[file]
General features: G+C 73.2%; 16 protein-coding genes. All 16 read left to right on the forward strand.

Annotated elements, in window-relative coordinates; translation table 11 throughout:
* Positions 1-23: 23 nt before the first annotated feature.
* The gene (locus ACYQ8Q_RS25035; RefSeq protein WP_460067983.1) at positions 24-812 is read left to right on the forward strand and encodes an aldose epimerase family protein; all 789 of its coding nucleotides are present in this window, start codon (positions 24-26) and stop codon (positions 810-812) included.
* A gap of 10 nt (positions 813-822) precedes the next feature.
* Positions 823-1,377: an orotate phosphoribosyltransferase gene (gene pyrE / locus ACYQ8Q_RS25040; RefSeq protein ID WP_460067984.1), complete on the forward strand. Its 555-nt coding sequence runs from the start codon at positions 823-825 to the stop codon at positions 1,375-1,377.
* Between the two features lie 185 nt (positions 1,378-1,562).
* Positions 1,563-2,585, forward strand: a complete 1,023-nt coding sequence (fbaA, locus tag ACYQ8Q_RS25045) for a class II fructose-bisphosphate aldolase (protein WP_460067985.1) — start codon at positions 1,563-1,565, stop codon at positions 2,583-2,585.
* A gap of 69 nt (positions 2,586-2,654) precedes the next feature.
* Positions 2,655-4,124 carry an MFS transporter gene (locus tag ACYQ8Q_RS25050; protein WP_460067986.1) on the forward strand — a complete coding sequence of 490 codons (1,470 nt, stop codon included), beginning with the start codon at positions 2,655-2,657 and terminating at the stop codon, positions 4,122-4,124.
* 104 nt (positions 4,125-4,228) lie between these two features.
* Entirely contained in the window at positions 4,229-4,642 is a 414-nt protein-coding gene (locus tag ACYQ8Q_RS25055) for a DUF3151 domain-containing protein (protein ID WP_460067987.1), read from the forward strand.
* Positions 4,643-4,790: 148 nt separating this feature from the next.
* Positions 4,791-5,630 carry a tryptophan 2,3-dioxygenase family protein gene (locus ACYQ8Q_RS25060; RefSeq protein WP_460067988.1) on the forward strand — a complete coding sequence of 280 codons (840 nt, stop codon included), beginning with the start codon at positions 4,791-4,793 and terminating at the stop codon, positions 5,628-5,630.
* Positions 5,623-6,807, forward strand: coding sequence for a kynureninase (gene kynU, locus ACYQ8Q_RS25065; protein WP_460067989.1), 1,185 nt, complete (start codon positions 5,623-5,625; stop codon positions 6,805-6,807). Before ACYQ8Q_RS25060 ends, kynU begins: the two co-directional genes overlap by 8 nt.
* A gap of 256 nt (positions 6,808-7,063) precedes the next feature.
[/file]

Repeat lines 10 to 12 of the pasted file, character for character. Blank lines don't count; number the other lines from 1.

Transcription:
* Positions 2,655-4,124 carry an MFS transporter gene (locus tag ACYQ8Q_RS25050; protein WP_460067986.1) on the forward strand — a complete coding sequence of 490 codons (1,470 nt, stop codon included), beginning with the start codon at positions 2,655-2,657 and terminating at the stop codon, positions 4,122-4,124.
* 104 nt (positions 4,125-4,228) lie between these two features.
* Entirely contained in the window at positions 4,229-4,642 is a 414-nt protein-coding gene (locus tag ACYQ8Q_RS25055) for a DUF3151 domain-containing protein (protein ID WP_460067987.1), read from the forward strand.